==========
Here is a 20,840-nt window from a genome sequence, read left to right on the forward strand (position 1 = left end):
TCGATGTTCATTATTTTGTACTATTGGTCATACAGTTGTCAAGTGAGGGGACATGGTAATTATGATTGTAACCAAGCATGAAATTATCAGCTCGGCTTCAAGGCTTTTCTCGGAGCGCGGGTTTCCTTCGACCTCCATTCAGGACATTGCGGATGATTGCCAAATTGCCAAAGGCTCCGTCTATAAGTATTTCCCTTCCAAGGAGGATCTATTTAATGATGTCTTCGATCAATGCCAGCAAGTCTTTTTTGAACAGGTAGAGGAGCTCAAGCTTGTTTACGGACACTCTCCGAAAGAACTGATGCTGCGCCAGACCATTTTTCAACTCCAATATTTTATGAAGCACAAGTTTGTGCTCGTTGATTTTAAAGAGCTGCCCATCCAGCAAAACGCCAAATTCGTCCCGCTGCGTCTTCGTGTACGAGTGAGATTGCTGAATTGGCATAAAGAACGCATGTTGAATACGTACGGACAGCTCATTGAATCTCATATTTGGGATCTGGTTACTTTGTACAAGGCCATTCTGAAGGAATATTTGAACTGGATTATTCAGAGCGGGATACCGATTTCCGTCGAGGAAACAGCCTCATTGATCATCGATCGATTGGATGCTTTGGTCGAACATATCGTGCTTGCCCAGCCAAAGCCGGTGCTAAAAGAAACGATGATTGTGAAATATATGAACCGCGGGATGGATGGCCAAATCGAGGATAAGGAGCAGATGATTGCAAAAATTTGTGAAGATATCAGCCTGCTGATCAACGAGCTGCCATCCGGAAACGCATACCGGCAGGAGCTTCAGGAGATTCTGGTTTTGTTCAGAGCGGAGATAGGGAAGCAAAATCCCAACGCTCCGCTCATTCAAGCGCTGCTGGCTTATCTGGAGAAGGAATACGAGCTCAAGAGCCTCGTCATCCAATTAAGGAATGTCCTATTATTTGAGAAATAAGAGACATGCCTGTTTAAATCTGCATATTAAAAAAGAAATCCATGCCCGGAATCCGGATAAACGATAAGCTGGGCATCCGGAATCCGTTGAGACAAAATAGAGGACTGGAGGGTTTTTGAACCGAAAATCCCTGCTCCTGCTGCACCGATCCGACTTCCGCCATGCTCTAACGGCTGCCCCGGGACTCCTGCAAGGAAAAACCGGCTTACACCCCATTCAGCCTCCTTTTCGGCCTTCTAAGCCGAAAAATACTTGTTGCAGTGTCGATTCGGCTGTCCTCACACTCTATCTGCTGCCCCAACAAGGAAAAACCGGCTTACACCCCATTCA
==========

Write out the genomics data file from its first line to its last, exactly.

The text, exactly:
Here is a 20,840-nt window from a genome sequence, read left to right on the forward strand (position 1 = left end):
TCGATGTTCATTATTTTGTACTATTGGTCATACAGTTGTCAAGTGAGGGGACATGGTAATTATGATTGTAACCAAGCATGAAATTATCAGCTCGGCTTCAAGGCTTTTCTCGGAGCGCGGGTTTCCTTCGACCTCCATTCAGGACATTGCGGATGATTGCCAAATTGCCAAAGGCTCCGTCTATAAGTATTTCCCTTCCAAGGAGGATCTATTTAATGATGTCTTCGATCAATGCCAGCAAGTCTTTTTTGAACAGGTAGAGGAGCTCAAGCTTGTTTACGGACACTCTCCGAAAGAACTGATGCTGCGCCAGACCATTTTTCAACTCCAATATTTTATGAAGCACAAGTTTGTGCTCGTTGATTTTAAAGAGCTGCCCATCCAGCAAAACGCCAAATTCGTCCCGCTGCGTCTTCGTGTACGAGTGAGATTGCTGAATTGGCATAAAGAACGCATGTTGAATACGTACGGACAGCTCATTGAATCTCATATTTGGGATCTGGTTACTTTGTACAAGGCCATTCTGAAGGAATATTTGAACTGGATTATTCAGAGCGGGATACCGATTTCCGTCGAGGAAACAGCCTCATTGATCATCGATCGATTGGATGCTTTGGTCGAACATATCGTGCTTGCCCAGCCAAAGCCGGTGCTAAAAGAAACGATGATTGTGAAATATATGAACCGCGGGATGGATGGCCAAATCGAGGATAAGGAGCAGATGATTGCAAAAATTTGTGAAGATATCAGCCTGCTGATCAACGAGCTGCCATCCGGAAACGCATACCGGCAGGAGCTTCAGGAGATTCTGGTTTTGTTCAGAGCGGAGATAGGGAAGCAAAATCCCAACGCTCCGCTCATTCAAGCGCTGCTGGCTTATCTGGAGAAGGAATACGAGCTCAAGAGCCTCGTCATCCAATTAAGGAATGTCCTATTATTTGAGAAATAAGAGACATGCCTGTTTAAATCTGCATATTAAAAAAGAAATCCATGCCCGGAATCCGGATAAACGATAAGCTGGGCATCCGGAATCCGTTGAGACAAAATAGAGGACTGGAGGGTTTTTGAACCGAAAATCCCTGCTCCTGCTGCACCGATCCGACTTCCGCCATGCTCTAACGGCTGCCCCGGGACTCCTGCAAGGAAAAACCGGCTTACACCCCATTCAGCCTCCTTTTCGGCCTTCTAAGCCGAAAAATACTTGTTGCAGTGTCGATTCGGCTGTCCTCACACTCTATCTGCTGCCCCAACAAGGAAAAACCGGCTTACACCCCATTCA